His reports of the valley, the Teton Range and of the Yellowstone region to the north were viewed by people of the day with skepticism.


Sunset Grand Teton Mountain Range Teepee

For thousands of years Jackson Hole was used by native cultures as a neutral crossroads for trade and travel routes in the area. As early as 1805-1806, John Colter, a member of the Lewis and Clark Expedition, was the first white American known to have visited the area now know as Jackson Hole.

In the early 1900s, the federal government and local landowners fought over rights to the area in response to efforts to expand federal protections on their land. Only when the lakes of the area were threatened to be dammed did local attitudes agree upon added protections.

On September 14, 1950, President Harry S. Truman signed the Grand Teton National Park into law.

Grand Teton National Park, created in 1920, was named after the Grand Teton, which, at 13,770 feet, is the tallest mountain in the Teton Range. The park covers 309,995 acres of land and water. It was reported that 2,588,574 vistors enjoyed the splendor of the national park in 2007.

With almost 200 miles of trails for hikers to enjoy, the Grand Teton National Park is a must-see experience in the Jackson Hole region. The region is home to over 1000 different species of flora and about 400 specials of birds, reptiles, and mammals most notable are the free range Bison and Elk, Grizzly Bear, and the Bald Eagle. Visitors may also enjoy the area's seven interconnected lakes, the largest is Jackson Lake, and the over 100 alpine and backcountry lakes.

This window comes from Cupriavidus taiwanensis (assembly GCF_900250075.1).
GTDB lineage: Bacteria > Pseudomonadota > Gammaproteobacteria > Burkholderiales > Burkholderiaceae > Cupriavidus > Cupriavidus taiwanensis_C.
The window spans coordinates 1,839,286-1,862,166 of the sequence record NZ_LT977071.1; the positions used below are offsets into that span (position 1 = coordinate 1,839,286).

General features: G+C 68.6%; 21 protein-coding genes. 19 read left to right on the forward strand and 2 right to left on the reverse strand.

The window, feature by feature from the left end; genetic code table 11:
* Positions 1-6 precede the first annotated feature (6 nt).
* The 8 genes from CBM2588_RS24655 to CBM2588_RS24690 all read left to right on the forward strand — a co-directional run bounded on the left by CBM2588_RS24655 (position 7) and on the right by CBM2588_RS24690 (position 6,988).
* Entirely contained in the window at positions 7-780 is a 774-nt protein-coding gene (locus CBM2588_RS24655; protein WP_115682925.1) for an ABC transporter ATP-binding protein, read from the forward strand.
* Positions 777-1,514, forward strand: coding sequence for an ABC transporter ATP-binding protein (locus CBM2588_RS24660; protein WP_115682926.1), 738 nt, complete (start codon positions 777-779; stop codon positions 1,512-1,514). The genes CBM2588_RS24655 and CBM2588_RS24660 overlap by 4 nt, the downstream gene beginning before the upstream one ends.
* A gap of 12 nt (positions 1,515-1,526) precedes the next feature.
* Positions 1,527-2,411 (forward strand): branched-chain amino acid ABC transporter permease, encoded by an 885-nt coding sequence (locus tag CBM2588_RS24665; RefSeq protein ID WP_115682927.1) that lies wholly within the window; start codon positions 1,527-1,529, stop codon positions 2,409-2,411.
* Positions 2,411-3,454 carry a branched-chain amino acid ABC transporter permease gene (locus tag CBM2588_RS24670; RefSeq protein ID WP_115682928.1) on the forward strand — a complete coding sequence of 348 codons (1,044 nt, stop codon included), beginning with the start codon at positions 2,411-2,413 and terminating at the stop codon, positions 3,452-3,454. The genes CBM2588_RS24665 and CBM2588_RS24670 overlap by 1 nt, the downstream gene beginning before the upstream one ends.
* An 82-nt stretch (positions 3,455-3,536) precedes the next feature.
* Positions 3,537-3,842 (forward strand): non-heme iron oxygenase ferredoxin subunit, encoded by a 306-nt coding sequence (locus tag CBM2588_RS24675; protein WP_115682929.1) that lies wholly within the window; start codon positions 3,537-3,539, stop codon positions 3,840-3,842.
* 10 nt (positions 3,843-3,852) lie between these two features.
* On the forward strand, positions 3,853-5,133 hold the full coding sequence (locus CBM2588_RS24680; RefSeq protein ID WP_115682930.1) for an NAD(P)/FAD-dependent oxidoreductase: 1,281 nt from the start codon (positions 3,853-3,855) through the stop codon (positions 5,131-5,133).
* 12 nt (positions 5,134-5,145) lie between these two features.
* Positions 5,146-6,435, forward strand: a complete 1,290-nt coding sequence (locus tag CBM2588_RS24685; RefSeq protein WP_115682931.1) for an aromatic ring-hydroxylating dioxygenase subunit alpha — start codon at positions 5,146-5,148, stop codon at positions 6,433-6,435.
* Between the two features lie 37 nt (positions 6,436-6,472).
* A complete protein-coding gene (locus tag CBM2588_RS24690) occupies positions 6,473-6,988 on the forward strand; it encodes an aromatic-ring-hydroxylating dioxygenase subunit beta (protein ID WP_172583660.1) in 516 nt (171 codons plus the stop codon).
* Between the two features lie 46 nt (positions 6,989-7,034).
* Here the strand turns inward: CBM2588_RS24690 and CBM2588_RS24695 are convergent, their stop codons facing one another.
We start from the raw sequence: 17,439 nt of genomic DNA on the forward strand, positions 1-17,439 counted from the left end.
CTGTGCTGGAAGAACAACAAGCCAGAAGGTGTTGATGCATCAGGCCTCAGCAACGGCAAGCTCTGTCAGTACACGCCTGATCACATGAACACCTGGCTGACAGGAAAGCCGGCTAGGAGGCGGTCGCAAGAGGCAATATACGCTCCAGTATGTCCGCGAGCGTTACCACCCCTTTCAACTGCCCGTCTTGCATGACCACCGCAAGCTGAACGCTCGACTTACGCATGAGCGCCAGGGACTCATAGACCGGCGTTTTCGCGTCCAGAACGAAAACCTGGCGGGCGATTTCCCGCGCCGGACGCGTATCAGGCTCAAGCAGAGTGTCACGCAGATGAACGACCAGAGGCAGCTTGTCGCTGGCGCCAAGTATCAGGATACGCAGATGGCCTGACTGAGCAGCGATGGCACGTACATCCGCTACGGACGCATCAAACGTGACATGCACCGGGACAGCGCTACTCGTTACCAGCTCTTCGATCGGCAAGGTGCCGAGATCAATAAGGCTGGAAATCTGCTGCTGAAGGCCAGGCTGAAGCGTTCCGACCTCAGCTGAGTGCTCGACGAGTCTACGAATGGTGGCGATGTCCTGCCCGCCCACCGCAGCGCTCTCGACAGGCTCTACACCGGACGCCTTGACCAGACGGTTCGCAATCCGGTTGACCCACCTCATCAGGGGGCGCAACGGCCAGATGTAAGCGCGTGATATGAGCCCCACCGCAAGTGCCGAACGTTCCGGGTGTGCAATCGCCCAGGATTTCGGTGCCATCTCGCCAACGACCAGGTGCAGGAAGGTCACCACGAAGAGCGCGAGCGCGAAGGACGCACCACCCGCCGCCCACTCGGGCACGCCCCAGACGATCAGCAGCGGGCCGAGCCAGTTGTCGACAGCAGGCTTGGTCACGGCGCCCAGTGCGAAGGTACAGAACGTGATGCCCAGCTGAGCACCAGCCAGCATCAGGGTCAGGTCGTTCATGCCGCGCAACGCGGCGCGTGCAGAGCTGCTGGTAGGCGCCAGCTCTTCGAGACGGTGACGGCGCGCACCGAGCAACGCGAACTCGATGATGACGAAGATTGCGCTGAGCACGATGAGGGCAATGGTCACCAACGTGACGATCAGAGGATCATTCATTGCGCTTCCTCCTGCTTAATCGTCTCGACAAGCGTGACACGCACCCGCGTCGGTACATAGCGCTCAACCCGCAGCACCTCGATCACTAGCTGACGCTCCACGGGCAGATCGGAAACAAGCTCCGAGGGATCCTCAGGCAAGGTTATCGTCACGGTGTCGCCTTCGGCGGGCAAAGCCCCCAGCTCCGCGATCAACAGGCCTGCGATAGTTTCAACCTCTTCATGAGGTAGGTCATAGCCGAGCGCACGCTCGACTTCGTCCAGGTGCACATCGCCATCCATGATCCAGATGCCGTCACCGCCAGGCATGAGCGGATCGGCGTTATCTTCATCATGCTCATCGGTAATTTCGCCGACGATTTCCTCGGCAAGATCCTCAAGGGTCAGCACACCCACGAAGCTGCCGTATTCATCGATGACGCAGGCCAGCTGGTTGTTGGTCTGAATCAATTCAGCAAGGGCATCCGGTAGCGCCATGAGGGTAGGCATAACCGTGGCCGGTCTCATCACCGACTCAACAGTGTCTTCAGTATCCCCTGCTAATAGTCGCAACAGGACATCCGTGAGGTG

In 1927 philanthropist John D. Rockefeller, Jr. founded the Snake River Land Company so he and others could buy land in the area incognito and have it held until the National Park Service could administer it. In 1950 over 30,000 acres were finally donated. Until recently, the Rockefeller family retained 3100 acres as a family retreat. This final remainder of the original parcel was donated by Laurance S. Rockefeller in 2001.


Before Kodak went out of the film business, everyboy had a joke about how much money the Grand Teton Mountains made them.

I love where I live, and I love sharing the insider's insight on the best locations to find those postcard perfect...Kodak Moments.

This is why I wanted to create this JH Photo Guide. Hope you enjoy.

Jonathan Adams

Jonathan Adams Wedding Tree Grand Teton National Park
Lower Falls Yellowstone National Park


Yellowstone National Park, established by the U.S. Congress as a national park on March 1, 1872, is located primarily in of Wyoming, though it also extends into Montana and Idaho.

The park was the first of its kind, and is known for its wildlife and its many geothermal features, especially Old Faithful Geyser, one of the most popular features in the park which actually resides in Teton County. The park spans an area of 3,468 square miles.

Lower Falls Yellowstone National Park


The Bridger National Forest was first established by the U.S. Forest Service on July 1, 1911, but in 1973, it was combined with the Teton National Forest; resulting with a total area of 3,402,644 acres.

The Targhee National Forest (1,643,501 acres) is located in eastern Idaho and northwestern Wyoming, notably Lincoln and Teton counties.

The National Elk Refuge (nearly 25,000 acres) was created in 1912 to protect habitat and provide sanctuary for the largest elk herd on Earth. Also, the largest single herd of Bison under federal management, 1,000 + individuals, also winter on the refuge.